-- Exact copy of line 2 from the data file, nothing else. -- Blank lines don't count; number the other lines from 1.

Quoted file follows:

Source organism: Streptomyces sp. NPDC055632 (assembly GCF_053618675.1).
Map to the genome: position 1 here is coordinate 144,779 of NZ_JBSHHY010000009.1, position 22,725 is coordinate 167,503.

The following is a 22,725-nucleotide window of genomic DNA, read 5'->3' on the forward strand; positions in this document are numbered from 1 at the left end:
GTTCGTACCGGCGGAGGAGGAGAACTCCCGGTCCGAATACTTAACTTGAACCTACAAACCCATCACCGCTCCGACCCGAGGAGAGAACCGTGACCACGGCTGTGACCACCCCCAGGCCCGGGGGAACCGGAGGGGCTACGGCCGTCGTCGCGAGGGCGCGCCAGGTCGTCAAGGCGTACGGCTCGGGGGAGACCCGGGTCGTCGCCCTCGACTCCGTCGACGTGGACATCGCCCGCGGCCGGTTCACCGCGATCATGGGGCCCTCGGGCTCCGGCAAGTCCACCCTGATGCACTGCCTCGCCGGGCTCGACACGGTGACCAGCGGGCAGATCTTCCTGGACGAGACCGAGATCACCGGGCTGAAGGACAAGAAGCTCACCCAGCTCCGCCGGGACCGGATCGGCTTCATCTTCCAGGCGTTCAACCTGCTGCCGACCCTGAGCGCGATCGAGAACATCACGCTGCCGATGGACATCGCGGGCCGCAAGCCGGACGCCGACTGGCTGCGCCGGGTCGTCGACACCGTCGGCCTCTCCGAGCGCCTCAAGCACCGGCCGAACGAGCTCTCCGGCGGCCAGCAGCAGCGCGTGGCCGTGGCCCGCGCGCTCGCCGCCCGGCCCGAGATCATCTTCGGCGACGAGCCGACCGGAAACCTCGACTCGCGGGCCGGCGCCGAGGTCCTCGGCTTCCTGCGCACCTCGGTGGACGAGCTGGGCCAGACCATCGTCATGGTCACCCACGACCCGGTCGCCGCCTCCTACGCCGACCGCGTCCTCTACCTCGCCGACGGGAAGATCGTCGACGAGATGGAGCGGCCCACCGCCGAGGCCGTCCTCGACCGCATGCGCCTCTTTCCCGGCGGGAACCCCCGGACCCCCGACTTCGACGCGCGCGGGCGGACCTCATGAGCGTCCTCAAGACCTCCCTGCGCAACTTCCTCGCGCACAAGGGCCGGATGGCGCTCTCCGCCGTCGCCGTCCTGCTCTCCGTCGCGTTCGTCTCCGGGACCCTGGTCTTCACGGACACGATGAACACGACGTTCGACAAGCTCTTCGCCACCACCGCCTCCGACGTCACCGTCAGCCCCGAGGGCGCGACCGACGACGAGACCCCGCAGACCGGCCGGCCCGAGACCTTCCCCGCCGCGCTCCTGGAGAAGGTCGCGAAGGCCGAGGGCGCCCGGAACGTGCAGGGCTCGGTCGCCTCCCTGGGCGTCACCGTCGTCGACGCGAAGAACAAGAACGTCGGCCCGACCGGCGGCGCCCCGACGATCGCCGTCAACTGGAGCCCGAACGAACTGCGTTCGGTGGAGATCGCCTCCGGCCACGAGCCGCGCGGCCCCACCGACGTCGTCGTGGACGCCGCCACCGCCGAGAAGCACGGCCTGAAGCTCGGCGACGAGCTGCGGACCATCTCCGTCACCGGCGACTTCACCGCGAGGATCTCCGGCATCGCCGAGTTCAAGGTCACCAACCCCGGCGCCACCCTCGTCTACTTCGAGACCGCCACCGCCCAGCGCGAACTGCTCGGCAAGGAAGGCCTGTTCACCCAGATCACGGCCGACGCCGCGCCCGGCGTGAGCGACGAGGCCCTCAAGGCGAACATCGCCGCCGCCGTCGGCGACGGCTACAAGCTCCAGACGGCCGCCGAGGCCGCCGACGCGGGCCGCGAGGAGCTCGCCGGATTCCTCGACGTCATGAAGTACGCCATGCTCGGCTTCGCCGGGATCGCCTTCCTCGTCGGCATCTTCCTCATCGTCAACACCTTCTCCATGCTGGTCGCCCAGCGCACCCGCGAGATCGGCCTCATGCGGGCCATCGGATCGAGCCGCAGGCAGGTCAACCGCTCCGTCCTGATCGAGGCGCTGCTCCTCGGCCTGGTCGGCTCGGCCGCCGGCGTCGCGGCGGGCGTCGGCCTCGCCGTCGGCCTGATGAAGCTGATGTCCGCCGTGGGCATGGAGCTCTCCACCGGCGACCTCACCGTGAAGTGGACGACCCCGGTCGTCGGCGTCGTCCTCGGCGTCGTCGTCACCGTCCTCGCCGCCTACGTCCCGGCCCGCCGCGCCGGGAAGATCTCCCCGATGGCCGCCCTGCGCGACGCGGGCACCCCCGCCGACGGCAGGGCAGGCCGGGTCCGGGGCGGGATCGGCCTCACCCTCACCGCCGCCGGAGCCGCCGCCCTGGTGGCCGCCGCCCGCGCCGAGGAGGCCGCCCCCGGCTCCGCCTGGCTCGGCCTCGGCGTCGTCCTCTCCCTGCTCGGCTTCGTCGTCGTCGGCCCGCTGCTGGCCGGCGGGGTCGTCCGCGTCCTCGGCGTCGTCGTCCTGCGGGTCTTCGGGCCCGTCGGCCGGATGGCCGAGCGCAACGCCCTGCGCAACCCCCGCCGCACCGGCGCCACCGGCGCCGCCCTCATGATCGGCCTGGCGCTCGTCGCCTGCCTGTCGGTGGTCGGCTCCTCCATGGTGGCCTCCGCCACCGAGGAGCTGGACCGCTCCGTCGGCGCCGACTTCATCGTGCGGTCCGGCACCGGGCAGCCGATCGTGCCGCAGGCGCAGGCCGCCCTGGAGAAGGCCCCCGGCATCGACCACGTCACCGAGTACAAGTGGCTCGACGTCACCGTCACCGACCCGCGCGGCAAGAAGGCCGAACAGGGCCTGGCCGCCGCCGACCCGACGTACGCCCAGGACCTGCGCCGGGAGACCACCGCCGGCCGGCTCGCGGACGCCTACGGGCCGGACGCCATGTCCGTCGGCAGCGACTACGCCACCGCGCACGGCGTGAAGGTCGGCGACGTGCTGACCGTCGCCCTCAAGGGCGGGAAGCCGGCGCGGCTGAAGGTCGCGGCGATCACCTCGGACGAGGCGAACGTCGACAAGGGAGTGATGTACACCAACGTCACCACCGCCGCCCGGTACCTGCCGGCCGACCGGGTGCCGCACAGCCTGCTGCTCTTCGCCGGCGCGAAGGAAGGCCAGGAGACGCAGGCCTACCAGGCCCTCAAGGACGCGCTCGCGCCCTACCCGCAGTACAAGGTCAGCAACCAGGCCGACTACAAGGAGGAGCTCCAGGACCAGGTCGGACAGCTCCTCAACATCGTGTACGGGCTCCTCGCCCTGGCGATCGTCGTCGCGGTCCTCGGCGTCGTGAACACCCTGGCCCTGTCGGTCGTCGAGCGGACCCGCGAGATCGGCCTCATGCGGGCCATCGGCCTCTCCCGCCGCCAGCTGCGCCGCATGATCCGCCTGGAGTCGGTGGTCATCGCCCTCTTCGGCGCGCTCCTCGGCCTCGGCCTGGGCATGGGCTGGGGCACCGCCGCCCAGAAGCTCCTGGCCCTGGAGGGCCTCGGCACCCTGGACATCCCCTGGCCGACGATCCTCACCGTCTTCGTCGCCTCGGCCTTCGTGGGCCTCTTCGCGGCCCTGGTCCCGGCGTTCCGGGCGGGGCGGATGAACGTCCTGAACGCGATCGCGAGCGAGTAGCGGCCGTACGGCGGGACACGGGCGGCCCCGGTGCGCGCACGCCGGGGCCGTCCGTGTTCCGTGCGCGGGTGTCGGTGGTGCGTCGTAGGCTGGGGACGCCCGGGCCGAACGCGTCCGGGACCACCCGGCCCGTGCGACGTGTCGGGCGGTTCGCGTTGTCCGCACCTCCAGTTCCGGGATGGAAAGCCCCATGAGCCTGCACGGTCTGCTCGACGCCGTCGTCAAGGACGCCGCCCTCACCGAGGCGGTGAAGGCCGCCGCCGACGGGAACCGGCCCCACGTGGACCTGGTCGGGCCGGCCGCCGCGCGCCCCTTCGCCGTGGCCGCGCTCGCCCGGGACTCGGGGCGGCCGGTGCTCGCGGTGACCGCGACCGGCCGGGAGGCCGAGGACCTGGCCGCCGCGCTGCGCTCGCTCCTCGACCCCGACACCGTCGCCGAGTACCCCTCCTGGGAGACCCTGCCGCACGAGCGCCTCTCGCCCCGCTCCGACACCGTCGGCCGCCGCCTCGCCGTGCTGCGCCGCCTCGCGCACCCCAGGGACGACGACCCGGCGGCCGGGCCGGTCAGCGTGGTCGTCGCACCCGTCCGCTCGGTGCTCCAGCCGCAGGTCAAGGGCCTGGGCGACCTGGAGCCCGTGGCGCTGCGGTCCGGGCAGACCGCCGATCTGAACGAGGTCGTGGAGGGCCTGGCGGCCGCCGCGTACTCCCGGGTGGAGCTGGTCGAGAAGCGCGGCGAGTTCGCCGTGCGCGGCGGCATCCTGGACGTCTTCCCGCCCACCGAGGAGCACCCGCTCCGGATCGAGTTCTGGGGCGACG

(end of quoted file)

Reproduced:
Map to the genome: position 1 here is coordinate 144,779 of NZ_JBSHHY010000009.1, position 22,725 is coordinate 167,503.